While the five domains that comprise the CISA exam will remain similar in 2019, the exam weighting will change slightly, including a greater emphasis on the protection of information assets – a growing industry challenge.

The breakdown of percentages for the five domains will be as follows:

  1.  Information System Auditing Process (21 percent)
  2. Governance and Management of IT (17 percent)
  3.  Information Systems, Acquisition, Development and Implementation (12 percent)
  4.  Information Systems Operations and Business Resilience (23 percent)
  5. Protection of Information Assets (27 percent)

You can see that these are not really big changed. Despite being subtle, it’s still important enough that you know before you take the exam. It could impact how you are studying for the CISA exam. Moreover, the percentages are also changing.

Previous Domain Percentages

Therefore, this is what it looked like before the changes to the new CISA syllabus:

    • 1: The process of auditing information systems (21%)
    • 2: Governance and management of IT (16%)
    • 3: Information systems acquisition, development, and implementation (18%)
    • 4: Information systems operations, maintenance and support (20%)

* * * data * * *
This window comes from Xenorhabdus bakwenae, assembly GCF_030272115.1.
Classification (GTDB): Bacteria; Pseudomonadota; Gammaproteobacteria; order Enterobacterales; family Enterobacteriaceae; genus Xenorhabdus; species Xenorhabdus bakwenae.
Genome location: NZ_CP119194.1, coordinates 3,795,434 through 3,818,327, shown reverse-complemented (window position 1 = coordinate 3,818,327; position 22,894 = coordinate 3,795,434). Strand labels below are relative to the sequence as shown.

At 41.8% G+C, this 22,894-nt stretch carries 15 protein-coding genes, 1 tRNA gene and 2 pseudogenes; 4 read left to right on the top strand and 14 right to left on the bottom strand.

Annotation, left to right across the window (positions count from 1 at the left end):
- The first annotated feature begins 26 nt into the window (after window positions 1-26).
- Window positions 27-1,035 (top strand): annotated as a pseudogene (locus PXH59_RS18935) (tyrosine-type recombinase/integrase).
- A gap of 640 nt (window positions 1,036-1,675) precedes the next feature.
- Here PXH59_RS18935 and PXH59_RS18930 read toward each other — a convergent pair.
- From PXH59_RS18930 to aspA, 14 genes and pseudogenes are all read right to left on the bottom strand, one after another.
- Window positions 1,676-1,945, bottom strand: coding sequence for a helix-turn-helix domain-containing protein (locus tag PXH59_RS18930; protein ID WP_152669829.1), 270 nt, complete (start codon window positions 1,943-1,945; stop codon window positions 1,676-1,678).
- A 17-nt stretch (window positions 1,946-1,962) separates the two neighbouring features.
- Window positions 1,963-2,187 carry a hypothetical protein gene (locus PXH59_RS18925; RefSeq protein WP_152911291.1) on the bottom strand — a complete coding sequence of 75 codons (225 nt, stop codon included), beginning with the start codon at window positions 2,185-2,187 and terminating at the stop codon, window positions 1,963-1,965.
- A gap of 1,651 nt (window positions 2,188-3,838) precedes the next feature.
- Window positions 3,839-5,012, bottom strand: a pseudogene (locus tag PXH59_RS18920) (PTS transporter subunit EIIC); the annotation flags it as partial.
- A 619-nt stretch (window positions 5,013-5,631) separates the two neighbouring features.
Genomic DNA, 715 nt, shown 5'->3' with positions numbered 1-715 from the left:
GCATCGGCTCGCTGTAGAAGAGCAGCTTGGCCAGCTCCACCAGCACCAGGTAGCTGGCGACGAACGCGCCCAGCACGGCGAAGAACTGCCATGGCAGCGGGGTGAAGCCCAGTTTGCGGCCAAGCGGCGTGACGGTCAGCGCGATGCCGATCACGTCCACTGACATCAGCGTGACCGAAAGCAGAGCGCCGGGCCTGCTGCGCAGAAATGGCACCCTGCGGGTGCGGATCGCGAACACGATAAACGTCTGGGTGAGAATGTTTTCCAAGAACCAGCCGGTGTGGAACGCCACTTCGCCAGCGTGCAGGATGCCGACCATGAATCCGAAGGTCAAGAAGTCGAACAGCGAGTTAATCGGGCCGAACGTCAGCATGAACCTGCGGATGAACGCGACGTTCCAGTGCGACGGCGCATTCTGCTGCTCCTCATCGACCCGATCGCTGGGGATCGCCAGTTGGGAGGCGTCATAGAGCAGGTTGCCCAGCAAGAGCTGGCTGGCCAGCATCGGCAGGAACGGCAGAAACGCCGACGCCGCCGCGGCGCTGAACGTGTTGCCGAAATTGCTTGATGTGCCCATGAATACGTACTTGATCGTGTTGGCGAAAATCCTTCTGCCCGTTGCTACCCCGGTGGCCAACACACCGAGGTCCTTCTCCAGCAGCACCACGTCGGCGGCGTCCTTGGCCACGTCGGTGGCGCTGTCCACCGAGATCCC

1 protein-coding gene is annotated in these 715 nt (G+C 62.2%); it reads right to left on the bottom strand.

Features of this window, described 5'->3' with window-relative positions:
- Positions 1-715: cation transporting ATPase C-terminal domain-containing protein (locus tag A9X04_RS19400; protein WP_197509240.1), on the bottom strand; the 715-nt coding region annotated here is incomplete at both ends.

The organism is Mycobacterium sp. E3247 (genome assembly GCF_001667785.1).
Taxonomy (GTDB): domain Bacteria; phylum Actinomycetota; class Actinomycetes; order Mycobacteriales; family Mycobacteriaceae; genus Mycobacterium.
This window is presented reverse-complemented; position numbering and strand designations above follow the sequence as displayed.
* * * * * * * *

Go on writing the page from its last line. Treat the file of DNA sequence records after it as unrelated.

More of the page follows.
• 5: Protection of information assets (25%)

For details on more of the CISA syllabus changes, check out this page. ISACA also puts out current, updated information regarding the exam on their website if you ever have questions you cannot find the answers to elsewhere.


In conclusion, you now have the answer to “What is on the CISA exam?” With this information, you can decide if this exam is for you, and if you’re ready to sign up for it. This information will also help you to create a plan of action for studying for the exam. Our goal is to help you be fully

You should now know more about the CISA Exam syllabus and feel more confident in your ability to understand what will be on it. If you’re planning to take the exam, we highly recommend you use one of our recommended course guides to study. Even if you’re currently working in a CISA field, it’s still important you get proper study time to ensure you pass the exam on the first try.

Good luck in your CISA career!

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About the Author Stephanie

I am the author of How to Pass The CPA Exam (published by Wiley) and the publisher of this and several accounting professional exam prep sites.